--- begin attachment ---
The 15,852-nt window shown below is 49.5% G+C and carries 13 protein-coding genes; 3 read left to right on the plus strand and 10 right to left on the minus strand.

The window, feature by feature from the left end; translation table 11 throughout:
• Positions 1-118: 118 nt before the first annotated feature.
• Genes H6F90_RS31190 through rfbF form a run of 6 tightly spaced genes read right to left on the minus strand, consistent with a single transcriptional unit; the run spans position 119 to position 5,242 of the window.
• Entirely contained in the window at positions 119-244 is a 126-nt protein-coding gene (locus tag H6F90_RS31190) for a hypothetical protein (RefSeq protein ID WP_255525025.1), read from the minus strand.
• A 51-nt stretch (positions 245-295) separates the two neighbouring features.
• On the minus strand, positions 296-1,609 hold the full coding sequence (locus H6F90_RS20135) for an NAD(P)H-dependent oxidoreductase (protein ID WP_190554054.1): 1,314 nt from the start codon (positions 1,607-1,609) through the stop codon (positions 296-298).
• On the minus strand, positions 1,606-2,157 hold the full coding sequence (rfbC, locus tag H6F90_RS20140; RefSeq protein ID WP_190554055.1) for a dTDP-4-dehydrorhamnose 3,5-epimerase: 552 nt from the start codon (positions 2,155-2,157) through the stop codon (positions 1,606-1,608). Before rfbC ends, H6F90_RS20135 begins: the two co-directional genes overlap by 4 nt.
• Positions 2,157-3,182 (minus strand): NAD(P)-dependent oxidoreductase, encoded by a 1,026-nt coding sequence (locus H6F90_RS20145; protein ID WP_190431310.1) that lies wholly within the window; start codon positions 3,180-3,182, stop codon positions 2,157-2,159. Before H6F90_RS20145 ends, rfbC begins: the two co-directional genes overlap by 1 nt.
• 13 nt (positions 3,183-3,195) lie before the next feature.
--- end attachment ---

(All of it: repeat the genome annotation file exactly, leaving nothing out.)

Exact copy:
The 15,852-nt window shown below is 49.5% G+C and carries 13 protein-coding genes; 3 read left to right on the plus strand and 10 right to left on the minus strand.

The window, feature by feature from the left end; translation table 11 throughout:
• Positions 1-118: 118 nt before the first annotated feature.
• Genes H6F90_RS31190 through rfbF form a run of 6 tightly spaced genes read right to left on the minus strand, consistent with a single transcriptional unit; the run spans position 119 to position 5,242 of the window.
• Entirely contained in the window at positions 119-244 is a 126-nt protein-coding gene (locus tag H6F90_RS31190) for a hypothetical protein (RefSeq protein ID WP_255525025.1), read from the minus strand.
• A 51-nt stretch (positions 245-295) separates the two neighbouring features.
• On the minus strand, positions 296-1,609 hold the full coding sequence (locus H6F90_RS20135) for an NAD(P)H-dependent oxidoreductase (protein ID WP_190554054.1): 1,314 nt from the start codon (positions 1,607-1,609) through the stop codon (positions 296-298).
• On the minus strand, positions 1,606-2,157 hold the full coding sequence (rfbC, locus tag H6F90_RS20140; RefSeq protein ID WP_190554055.1) for a dTDP-4-dehydrorhamnose 3,5-epimerase: 552 nt from the start codon (positions 2,155-2,157) through the stop codon (positions 1,606-1,608). Before rfbC ends, H6F90_RS20135 begins: the two co-directional genes overlap by 4 nt.
• Positions 2,157-3,182 (minus strand): NAD(P)-dependent oxidoreductase, encoded by a 1,026-nt coding sequence (locus H6F90_RS20145; protein ID WP_190431310.1) that lies wholly within the window; start codon positions 3,180-3,182, stop codon positions 2,157-2,159. Before H6F90_RS20145 ends, rfbC begins: the two co-directional genes overlap by 1 nt.
• 13 nt (positions 3,183-3,195) lie before the next feature.